Posts tagged ‘35mm’

Julia Marchese’s All Killer No Filler Halloween Hullabaloo!

 

 

Halloween is my favorite holiday – I love dressing up, getting candy, listening to ghostly tunes and watching scary movies. (I mean, I always like these things, but especially around Halloween!) 

Every year I try to do special things and really enjoy the holiday to its fullest – and this year is certainly going to be my best Halloween yet. 

 

The incredible Somerville Theatre in Massachusetts (who I have programmed film series for the last two summers – The Summer of Love series in 2017, and the female half of their Play it Cool series in 2018) asked me to program the week leading up to Halloween this year, and I am simply over the moon about it – a horror hounds dream! 

 

The best part about it is I will be attending the screenings as well! I’ve never been to the theatre so I am chuffed beyond belief to be able to watch all of these wonderful films with you! 

Ladies and gentlemen, won’t you join me for my All Killer No Filler Halloween Hullabaloo?! 

 

 

SCHEDULE:

 

*Thursday Oct.24: BATTLE ROYALE at 7:30 , JU-ON: THE GRUDGE at 9:45

 

*Friday Oct. 25:  FADE TO BLACK at 7:30 , CUTTING CLASS at 9:40 , PSYCHO at 11:45

 

*Saturday Oct. 26: FIRESTARTER at 7:30 , THE DEAD ZONE at 9:45 , CARRIE at MIDNIGHT

 

*Sunday Oct. 27: A NIGHTMARE ON ELM ST at 6:30 , WES CRAVEN’S NEW NIGHTMARE at 8:30

 

*Monday Oct. 28: FROZEN (2010) at 7:30

 

*Tuesday Oct. 29: FREAKS, with short subjects at 7:30

 

*Wednesday Oct. 30: TEXAS CHAINSAW MASSACRE at 7:30

 

 

 

 

Battle Royle & Ju-On – J-Horror Double Feature

 

 

The the early 2000’s, Japan was crushing the new horror wave with its violent, unique, terrifying visions. Battle Royale (2000) smashed its brutal way around the globe, shocking everyone with its barbaric premise and dark sense of humor,  influencing countless other movies.  If you’ve never seen this film on the big screen before, hope you’re ready for an intense ride! Ju-On (2002) is my absolute favorite of the J-Horror craze – with disturbing images that won’t leave your mind and a new spin on the old haunted house trope, this film is scrumptiously frightening.

 

 

 

 

Fade to Black, Cutting Class & Psycho – Killer Crushes

 

 

 

These three fantastic films are linked together by the fact that I have an intense crush on each of the killers in the film – I know, I know, kinda weird to admit – but when you see the actors portraying each one, you’ll understand. Dennis Christopher plays the shy cinephile loner Eric Binford in 1980’s Fade to Black, an under seen film that I show to everyone I meet, with a great concept and terrific lead performance. Another under seen gem, 1989’s Cutting Class, might be best known for being one of Brad Pitt’s very first lead roles, but I’m more interested in Donovan Leitch’s off kilter, bowling shoes wearing teenage psycho Brian Woods. And lastly, but certainly not leastly, Alfred Hitchcock’s 1960 masterpiece Psycho, with that voyeuristic mama’s boy that gets my heart beating a little bit faster, that adorable psychotic Norman Bates, played by the incredible Anthony Perkins.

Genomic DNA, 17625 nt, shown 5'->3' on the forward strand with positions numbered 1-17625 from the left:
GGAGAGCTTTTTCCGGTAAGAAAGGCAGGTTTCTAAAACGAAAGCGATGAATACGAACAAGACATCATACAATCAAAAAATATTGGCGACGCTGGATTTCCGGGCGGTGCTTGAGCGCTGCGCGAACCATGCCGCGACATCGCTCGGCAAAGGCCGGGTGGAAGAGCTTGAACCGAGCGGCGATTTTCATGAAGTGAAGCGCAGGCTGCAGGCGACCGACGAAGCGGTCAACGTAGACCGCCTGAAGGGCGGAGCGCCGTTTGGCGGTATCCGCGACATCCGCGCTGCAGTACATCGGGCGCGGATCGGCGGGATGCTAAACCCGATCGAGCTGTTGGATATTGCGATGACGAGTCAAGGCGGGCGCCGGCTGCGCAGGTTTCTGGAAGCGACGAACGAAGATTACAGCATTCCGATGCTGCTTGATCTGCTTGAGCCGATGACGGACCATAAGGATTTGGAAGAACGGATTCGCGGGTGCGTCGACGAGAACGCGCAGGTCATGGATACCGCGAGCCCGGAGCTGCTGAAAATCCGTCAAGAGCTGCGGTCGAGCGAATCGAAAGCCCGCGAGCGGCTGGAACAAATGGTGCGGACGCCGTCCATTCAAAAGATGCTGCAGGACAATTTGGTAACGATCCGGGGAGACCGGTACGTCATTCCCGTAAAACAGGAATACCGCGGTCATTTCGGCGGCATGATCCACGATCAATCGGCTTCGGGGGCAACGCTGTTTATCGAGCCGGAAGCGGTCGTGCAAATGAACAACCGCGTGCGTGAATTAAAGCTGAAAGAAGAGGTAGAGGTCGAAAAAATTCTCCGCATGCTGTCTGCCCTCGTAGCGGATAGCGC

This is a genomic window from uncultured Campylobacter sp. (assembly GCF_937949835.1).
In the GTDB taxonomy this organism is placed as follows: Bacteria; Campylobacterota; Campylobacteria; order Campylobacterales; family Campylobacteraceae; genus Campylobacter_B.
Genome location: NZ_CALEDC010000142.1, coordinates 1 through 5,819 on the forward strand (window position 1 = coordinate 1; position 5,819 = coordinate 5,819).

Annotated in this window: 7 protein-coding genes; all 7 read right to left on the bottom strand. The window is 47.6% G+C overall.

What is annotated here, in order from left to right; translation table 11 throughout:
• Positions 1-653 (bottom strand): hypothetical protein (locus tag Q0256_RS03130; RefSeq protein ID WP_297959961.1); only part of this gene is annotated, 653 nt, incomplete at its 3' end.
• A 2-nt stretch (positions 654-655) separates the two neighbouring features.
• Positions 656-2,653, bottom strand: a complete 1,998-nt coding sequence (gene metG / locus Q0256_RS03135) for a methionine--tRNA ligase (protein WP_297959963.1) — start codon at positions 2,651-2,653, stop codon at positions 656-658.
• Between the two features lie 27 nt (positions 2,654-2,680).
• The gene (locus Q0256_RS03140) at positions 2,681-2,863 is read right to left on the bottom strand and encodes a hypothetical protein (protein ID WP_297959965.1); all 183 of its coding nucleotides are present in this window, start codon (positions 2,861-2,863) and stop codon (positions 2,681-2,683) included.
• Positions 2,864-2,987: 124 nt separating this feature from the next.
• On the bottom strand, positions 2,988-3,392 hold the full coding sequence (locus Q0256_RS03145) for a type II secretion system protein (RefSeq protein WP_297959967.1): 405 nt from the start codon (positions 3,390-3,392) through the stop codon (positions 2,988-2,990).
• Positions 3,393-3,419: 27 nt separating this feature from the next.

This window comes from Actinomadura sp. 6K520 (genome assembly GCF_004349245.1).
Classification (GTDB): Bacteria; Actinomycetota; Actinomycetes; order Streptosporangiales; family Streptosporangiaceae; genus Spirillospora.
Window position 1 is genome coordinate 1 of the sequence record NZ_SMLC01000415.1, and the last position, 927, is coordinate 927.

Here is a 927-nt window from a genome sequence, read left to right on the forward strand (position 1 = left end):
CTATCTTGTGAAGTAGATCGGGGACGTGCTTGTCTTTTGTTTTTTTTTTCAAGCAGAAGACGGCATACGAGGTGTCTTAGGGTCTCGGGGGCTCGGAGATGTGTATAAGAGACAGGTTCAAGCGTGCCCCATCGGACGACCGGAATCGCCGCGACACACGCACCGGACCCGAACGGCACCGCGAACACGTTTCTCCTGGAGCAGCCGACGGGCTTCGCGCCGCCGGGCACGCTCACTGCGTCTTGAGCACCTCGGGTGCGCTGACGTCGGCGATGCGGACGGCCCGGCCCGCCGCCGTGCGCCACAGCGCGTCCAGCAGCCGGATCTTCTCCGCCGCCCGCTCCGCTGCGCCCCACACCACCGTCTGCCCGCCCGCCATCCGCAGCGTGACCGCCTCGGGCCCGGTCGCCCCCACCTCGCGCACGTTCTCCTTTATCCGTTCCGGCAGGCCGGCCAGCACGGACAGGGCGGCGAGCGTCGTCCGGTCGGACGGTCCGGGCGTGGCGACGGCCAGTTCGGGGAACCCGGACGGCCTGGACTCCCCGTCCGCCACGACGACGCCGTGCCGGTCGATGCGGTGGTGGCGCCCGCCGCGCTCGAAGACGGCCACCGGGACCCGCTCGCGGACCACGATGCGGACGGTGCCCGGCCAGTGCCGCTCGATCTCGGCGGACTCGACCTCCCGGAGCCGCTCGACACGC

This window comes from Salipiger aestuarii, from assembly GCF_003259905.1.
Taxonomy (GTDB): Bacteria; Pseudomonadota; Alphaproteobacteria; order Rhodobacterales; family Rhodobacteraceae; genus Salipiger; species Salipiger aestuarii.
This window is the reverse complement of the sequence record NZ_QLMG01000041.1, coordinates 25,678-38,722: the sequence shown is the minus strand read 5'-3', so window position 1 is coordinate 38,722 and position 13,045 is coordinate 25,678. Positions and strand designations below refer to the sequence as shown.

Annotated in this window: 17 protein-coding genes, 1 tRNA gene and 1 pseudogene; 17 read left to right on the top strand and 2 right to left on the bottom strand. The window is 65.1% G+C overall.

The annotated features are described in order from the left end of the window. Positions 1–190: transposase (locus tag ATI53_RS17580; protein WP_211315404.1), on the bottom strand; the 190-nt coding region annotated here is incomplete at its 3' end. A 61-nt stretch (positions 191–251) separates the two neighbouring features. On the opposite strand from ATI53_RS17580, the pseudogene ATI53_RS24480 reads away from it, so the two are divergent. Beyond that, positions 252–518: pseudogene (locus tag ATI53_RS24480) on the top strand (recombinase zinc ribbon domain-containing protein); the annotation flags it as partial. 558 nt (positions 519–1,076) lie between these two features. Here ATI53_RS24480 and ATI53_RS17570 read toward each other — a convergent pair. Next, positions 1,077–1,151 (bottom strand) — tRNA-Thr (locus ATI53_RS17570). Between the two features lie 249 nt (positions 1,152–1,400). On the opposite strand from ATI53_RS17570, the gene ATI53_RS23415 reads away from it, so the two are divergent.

Firestarter, The Dead Zone and Carrie – Stephen King Pyro/Telekenesis

Triple Feature 

 

 

I am, to put it mildly, super obsessed with Stephen King (ask me about my Dark Tower quest!) and his stories of people with special powers they can’t quite control are some of my very favorites. We start off with 1984’s Firestarter, with Drew Barrymore giving a powerhouse performance as the pint sized pyrokenetic Charlie McGee – this movie is so good – and there would be no Stranger Things without it. Then we flip on over to Cronenberg’s 1983 film The Dead Zone, where Christopher Walken stars as harmless school teacher turned paranoid psychic John Smith – whose visions are terrifying, but not as terrifying as the fact that he can’t quite see if they’ll come true or not. We end with Brian de Palma’s 1976 classic Carrie, starring Sissy Spacek as the bullied, broken Carrie White. The film is meticulously crafted and directed, with star turning performances and is the movie that launched Stephen King’s name into the stratosphere, so we should all give it the mad respect it deserves.

 

 

 

 

Nightmare on Elm Street & Wes Craven’s New Nightmare – My Favorite Final Girl 

 

 

My podcast, Horror Movie Survival Guide, is all about how to survive horror films and become the final girl, and all of that final girl love stems from one character – Heather Langenkamp’s fiery Nancy Thompson from the Nightmare on Elm Street series. Nancy in 1984’s Nightmare on Elm Street (my very favorite horror films of all time) is such a terrific role model – fearless, loyal, smart, and most importantly – self-reliant – Nancy is always fun to watch and admire, but watching Heather Langenkamp play herself in the superbly meta 1994 film Wes Craven’s New Nightmare is even juicier, and watching them back to back is absolute perfection.

 

 

 

 

Frozen

 

 

Adam Green’s 2010 film Frozen is super potent and packs a powerful punch – a hyper intense watch, this film brings out of control amazing performances, a tight, super inventive script and Green’s fun directing style to create a nonstop white knuckle ride from beginning to end. To me, the best horror films are those that focus on strong characters that I like and identify with, going through trying situations and pushed to their limit, with lots of deep dialogue – this film is all of that and more.

 

 

 

 

Freaks